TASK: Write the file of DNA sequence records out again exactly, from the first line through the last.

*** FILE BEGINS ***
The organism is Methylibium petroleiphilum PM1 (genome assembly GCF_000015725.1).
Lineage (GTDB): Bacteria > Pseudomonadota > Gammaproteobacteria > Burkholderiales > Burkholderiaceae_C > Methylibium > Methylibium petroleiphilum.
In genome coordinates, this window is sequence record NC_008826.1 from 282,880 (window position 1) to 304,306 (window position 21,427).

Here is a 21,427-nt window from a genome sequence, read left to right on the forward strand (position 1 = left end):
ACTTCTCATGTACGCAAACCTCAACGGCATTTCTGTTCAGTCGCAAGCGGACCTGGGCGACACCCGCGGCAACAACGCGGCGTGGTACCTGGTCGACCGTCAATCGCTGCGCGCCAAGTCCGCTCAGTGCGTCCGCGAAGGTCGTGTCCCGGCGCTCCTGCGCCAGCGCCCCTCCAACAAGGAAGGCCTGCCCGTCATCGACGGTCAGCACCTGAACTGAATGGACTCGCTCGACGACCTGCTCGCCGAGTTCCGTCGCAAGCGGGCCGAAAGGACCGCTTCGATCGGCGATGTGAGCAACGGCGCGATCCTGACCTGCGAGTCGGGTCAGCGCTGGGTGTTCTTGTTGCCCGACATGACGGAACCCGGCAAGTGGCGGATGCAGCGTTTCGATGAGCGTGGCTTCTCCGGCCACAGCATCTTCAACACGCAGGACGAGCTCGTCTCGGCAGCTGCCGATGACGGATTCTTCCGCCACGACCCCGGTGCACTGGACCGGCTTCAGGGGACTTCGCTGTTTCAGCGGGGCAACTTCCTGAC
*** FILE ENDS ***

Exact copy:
The organism is Methylibium petroleiphilum PM1 (genome assembly GCF_000015725.1).
Lineage (GTDB): Bacteria > Pseudomonadota > Gammaproteobacteria > Burkholderiales > Burkholderiaceae_C > Methylibium > Methylibium petroleiphilum.
In genome coordinates, this window is sequence record NC_008826.1 from 282,880 (window position 1) to 304,306 (window position 21,427).

Here is a 21,427-nt window from a genome sequence, read left to right on the forward strand (position 1 = left end):
ACTTCTCATGTACGCAAACCTCAACGGCATTTCTGTTCAGTCGCAAGCGGACCTGGGCGACACCCGCGGCAACAACGCGGCGTGGTACCTGGTCGACCGTCAATCGCTGCGCGCCAAGTCCGCTCAGTGCGTCCGCGAAGGTCGTGTCCCGGCGCTCCTGCGCCAGCGCCCCTCCAACAAGGAAGGCCTGCCCGTCATCGACGGTCAGCACCTGAACTGAATGGACTCGCTCGACGACCTGCTCGCCGAGTTCCGTCGCAAGCGGGCCGAAAGGACCGCTTCGATCGGCGATGTGAGCAACGGCGCGATCCTGACCTGCGAGTCGGGTCAGCGCTGGGTGTTCTTGTTGCCCGACATGACGGAACCCGGCAAGTGGCGGATGCAGCGTTTCGATGAGCGTGGCTTCTCCGGCCACAGCATCTTCAACACGCAGGACGAGCTCGTCTCGGCAGCTGCCGATGACGGATTCTTCCGCCACGACCCCGGTGCACTGGACCGGCTTCAGGGGACTTCGCTGTTTCAGCGGGGCAACTTCCTGAC